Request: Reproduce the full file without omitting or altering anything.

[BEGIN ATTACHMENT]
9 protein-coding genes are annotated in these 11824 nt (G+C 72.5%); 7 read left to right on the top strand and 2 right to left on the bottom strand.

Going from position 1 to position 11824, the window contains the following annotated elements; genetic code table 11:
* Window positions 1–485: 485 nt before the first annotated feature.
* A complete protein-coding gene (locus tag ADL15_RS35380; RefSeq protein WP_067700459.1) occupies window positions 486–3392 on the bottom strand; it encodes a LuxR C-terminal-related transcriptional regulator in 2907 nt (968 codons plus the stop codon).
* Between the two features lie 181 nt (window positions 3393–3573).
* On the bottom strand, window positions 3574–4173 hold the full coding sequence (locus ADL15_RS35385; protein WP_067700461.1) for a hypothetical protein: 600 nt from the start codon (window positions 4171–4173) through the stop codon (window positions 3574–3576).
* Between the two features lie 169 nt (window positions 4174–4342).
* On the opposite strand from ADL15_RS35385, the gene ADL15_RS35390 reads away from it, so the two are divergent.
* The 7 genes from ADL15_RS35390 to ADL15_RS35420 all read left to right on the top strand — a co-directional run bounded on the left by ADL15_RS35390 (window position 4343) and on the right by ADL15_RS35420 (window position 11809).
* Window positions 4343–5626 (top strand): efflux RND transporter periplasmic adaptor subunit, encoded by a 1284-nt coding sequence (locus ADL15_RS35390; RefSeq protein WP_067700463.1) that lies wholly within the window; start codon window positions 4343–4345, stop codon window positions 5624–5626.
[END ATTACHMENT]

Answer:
9 protein-coding genes are annotated in these 11824 nt (G+C 72.5%); 7 read left to right on the top strand and 2 right to left on the bottom strand.

Going from position 1 to position 11824, the window contains the following annotated elements; genetic code table 11:
* Window positions 1–485: 485 nt before the first annotated feature.
* A complete protein-coding gene (locus tag ADL15_RS35380; RefSeq protein WP_067700459.1) occupies window positions 486–3392 on the bottom strand; it encodes a LuxR C-terminal-related transcriptional regulator in 2907 nt (968 codons plus the stop codon).
* Between the two features lie 181 nt (window positions 3393–3573).
* On the bottom strand, window positions 3574–4173 hold the full coding sequence (locus ADL15_RS35385; protein WP_067700461.1) for a hypothetical protein: 600 nt from the start codon (window positions 4171–4173) through the stop codon (window positions 3574–3576).
* Between the two features lie 169 nt (window positions 4174–4342).
* On the opposite strand from ADL15_RS35385, the gene ADL15_RS35390 reads away from it, so the two are divergent.
* The 7 genes from ADL15_RS35390 to ADL15_RS35420 all read left to right on the top strand — a co-directional run bounded on the left by ADL15_RS35390 (window position 4343) and on the right by ADL15_RS35420 (window position 11809).
* Window positions 4343–5626 (top strand): efflux RND transporter periplasmic adaptor subunit, encoded by a 1284-nt coding sequence (locus ADL15_RS35390; RefSeq protein WP_067700463.1) that lies wholly within the window; start codon window positions 4343–4345, stop codon window positions 5624–5626.